Links to today’s show transcripts:
As Ethiopia & Eritrea Sign Deal to End 20 Years of War, Will Political Prisoners Be Released Next?
A historic peace deal between Ethiopia and Eritrea ends 20 years of a “state of war” that saw 70,000 killed and thousands of families separated. Responding are Ethiopian writer Awol Allo, a lecturer at the Keele University School of Law in the U.K., and Vanessa Berhe, an Eritrean human rights activist. She founded the group One Day Seyoum, which campaigns for the release of her uncle, Eritrean photojournalist Seyoum Tsehaye, who was imprisoned in 2001 amid a crackdown on free expression.
Migrant Children Detained in Shelters Being Drugged, Told Not to Hug, Forced to Bathe in Sinks
The Trump administration has less than a week to meet a court-ordered deadline to reunite children and parents separated at the U.S.-Mexico border under its “zero tolerance” policy. This comes as advocates say some migrant children have been released from federally contracted shelters with scabies and lice. In Illinois, officials are investigating the Chicago nonprofit Heartland Alliance over allegations it housed children separated from their parents at the border, with many of the children reportedly suffering abuse and neglect.
Salvadoran Mother Reunited with 3-Year-Old Son Says He Shows Signs of Trauma & Aggressive Behavior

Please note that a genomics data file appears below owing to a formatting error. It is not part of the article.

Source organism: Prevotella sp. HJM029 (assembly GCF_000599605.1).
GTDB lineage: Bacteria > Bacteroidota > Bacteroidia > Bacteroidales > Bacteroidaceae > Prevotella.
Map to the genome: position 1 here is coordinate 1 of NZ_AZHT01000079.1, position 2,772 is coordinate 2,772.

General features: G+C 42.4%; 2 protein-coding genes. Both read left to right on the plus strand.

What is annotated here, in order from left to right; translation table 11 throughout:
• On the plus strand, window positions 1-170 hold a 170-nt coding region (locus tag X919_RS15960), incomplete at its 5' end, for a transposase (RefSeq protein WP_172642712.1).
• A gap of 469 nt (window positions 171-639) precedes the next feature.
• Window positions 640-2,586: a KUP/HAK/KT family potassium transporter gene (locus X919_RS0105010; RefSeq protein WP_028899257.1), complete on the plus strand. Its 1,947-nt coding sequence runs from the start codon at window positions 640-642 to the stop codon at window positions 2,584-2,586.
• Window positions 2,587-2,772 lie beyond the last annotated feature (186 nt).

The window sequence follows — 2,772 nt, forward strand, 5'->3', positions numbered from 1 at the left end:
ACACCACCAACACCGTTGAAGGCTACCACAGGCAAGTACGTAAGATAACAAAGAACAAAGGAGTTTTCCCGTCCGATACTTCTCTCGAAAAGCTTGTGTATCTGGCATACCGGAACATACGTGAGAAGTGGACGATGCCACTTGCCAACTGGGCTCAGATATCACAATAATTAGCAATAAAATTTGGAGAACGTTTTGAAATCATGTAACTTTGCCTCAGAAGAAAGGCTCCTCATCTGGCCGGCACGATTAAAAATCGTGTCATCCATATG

On Wednesday, Democracy Now!’s Laura Gottesdiener sat down with a Salvadoran mother named Belqui Yessenia Castillo Cortez, who reunited with her 3-year-old son Michael last week after they were separated by immigration officials at the border in Texas. Federal documents show the mother and son arrived at the legal port of entry in Rio Grande City on May 28, 2018, to apply for asylum in the United States. Immigration authorities detained them and then separated them, sending Belqui to the Port Isabel Detention Center in Texas, while her 3-year-old son was flown all the way to New York and held in a facility run by a human services agency called Abbott House. “His behavior is really aggressive,” she says. “He wasn’t like this before. … He’s violent, more than anything else.”
Psychologists: Migrant Parents Reunited with Detained Children Must Brace for Trauma & Long Recovery
Nancy Burke, psychoanalyst and a co-chair of the Psychotherapy Action Network, which helped publish a pamphlet aimed at helping immigrant parents separated from children, discusses the psychological impacts family separation has on young children. She’s on the faculty with the Chicago Center for Psychoanalysis and Feinberg School of Medicine at Northwestern University and says the trauma children are experiencing in detention “freezes them in time” and takes away their ability to express themselves.